In February, the government removed an estimated 20,000 people from the flooding of Tokwe-Mukorsi dam in Masvingo province, through a process fraught with human rights problems. Many activists believe that the displacement could have been done in a manner that minimized suffering, as those displaced lost much moveable property for which they had not been compensated at time of writing.
The government failed to respect and protect the basic rights of those displaced under domestic laws and the African Union Convention for the Protection and Assistance of Internally Displaced Persons in Africa, which Zimbabwe has ratified. Instead of receiving fair compensation for the land they lost and allowed freedom of movement, families were given the choice of tiny plots and becoming farmworkers on a sugar cane plantation, or losing the inadequate aid offered by the government. Should they accept the government’s deal, it is unclear whether they could derive a sustainable living from, or steady tenure over, the plots, whose titles appear to be in dispute.
The government of Zimbabwe continues to violate rights of LGBT people guaranteed in the new constitution and international law, including the rights to non-discrimination; liberty and security of the person and privacy; freedom of expression and thought; association; and peaceful assembly. For instance, it was only after a lengthy court trial that the Harare Magistrates Court in February cleared Martha Tholanah, chairperson of the Gays and Lesbians of Zimbabwe (GALZ), a nongovernmental organization (NGO). She was charged with running an “unregistered” organization in contravention of article 6 of the Private Voluntary Organization (PVO) Act, which requires that all private voluntary organizations register with the PVO board.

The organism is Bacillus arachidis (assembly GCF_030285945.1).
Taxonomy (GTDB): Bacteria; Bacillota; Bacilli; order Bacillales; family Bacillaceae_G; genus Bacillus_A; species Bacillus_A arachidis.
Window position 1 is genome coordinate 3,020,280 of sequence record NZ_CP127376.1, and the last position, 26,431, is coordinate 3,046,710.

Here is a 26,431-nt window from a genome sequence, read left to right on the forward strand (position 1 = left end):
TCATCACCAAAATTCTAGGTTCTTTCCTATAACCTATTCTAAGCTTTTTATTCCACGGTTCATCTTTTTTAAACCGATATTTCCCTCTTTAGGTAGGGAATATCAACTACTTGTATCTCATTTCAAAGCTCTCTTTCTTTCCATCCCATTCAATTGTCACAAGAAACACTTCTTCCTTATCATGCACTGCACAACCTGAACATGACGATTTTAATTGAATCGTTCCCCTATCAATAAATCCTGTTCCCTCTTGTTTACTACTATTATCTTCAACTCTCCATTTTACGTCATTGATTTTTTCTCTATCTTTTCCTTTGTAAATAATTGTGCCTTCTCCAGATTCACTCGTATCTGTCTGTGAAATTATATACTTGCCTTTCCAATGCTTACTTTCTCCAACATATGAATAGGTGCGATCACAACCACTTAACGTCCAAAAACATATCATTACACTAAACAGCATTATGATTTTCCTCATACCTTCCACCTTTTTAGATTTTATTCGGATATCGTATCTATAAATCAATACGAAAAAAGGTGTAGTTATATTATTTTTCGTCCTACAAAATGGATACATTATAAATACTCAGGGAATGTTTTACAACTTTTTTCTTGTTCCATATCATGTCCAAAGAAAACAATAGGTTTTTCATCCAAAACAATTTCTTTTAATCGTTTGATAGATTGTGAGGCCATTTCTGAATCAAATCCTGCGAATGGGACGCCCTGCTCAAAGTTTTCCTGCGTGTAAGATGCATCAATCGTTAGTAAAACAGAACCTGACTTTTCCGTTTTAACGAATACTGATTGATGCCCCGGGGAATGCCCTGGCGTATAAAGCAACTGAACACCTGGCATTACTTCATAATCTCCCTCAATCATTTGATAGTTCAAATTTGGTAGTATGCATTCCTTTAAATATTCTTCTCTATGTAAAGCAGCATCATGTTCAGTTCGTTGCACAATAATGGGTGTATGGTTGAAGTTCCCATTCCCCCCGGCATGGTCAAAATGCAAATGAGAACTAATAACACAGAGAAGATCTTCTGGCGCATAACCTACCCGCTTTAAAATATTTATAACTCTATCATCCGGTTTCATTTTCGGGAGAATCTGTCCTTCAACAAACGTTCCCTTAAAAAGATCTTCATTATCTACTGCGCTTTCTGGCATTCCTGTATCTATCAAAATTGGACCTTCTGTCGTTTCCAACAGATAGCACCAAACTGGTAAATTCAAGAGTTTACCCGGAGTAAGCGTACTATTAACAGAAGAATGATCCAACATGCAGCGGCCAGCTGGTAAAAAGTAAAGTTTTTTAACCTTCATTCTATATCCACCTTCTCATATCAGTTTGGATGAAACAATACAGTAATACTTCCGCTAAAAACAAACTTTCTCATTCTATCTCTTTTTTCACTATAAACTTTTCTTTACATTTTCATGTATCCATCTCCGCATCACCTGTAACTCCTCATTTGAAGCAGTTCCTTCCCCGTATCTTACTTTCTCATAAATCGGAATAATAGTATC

In March, police arrested two GALZ officials on charges of organizing a media training workshop without police clearance, in violation of POSA. These attacks on LGBT people, arbitrary arrests of LGBT activists by police, and the harassment by state agents of GALZ in previous years, continue to drive many LGBT people underground.
Presenting the 2014 National Budget in December 2013, Finance and Economic Development Minister Patrick Chinamasa noted that Zimbabwe faced severe socio-economic challenges, which he partly attributed to lack of transparency and accountability in the exploitation of mineral resources, including diamonds.
According to figures released by the International Monetary Fund in June, Zimbabwe’s external debt obligations at the end of 2013 were estimated be US$10.6 billion (over 80 percent of the country’s gross domestic product). The government is failing to achieve greater transparency in diamond production and revenue collection, affecting its ability to invest in desperately needed public services, including essential services such as water, education, health, and sanitation.